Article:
I want to apologize for our poor roll-out of the Time for Teachers survey this week. We made many mistakes, including not laying a foundation for the need for additional time to begin with, not providing an opportunity to easily provide feedback for those who didn’t like any of the options, and not recognizing how divided the opinions would be between large stakeholder groups, to name a few. Additionally, I addressed the initial response with humor that was not appreciated by all. I am responsible for all of these missteps and I humbly apologize for any difficulties I caused for you. I am very passionate about serving our students and one way to do that is taking care of our staff. The very real need we have to provide for our staff eclipsed my vision of how passionately people would respond to this survey. We handled this need much too casually. We should have handled it more like the extensive engagement process we used when setting attendance boundaries in preparation for the opening of Talley Elementary.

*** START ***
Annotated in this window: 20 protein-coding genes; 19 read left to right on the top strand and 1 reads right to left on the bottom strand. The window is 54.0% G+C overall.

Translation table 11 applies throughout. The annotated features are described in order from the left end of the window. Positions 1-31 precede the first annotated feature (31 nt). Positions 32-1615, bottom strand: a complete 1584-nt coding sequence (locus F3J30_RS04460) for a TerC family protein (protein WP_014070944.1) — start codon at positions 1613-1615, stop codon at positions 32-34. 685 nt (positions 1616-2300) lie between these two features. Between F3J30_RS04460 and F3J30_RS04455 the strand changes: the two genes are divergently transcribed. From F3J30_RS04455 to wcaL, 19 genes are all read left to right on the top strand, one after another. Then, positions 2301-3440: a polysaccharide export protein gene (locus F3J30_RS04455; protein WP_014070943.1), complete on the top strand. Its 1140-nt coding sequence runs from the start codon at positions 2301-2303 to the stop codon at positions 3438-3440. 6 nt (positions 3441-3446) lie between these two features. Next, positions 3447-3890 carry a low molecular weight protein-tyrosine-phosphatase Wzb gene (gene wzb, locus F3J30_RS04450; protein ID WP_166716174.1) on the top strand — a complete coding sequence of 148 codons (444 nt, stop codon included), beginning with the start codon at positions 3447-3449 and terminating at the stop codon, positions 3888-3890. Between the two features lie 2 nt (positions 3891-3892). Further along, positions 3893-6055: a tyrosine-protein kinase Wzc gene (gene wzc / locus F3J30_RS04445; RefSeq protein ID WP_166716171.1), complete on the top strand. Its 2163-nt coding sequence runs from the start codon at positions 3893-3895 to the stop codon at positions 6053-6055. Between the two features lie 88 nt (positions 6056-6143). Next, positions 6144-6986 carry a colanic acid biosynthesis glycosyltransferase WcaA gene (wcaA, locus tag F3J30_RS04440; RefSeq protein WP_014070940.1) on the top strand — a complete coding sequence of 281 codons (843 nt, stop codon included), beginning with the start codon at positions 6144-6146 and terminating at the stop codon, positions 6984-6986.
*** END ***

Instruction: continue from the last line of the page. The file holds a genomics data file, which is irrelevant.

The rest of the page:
In light of all of this, we are going to pause this discussion. No recommendation will be brought to the Board in May to make any changes to our schedule for next year or the year after. Instead, we will develop and implement a larger stakeholder engagement process to help all interested parties better understand the situation we are in and to have further two-way communication about that and potential solutions (those already presented and others that may arise during the engagement process). 

Thank you for your willingness to engage on matters of importance and for sharing your opinions, both positive and negative. We do listen to your feedback and will continue to do so.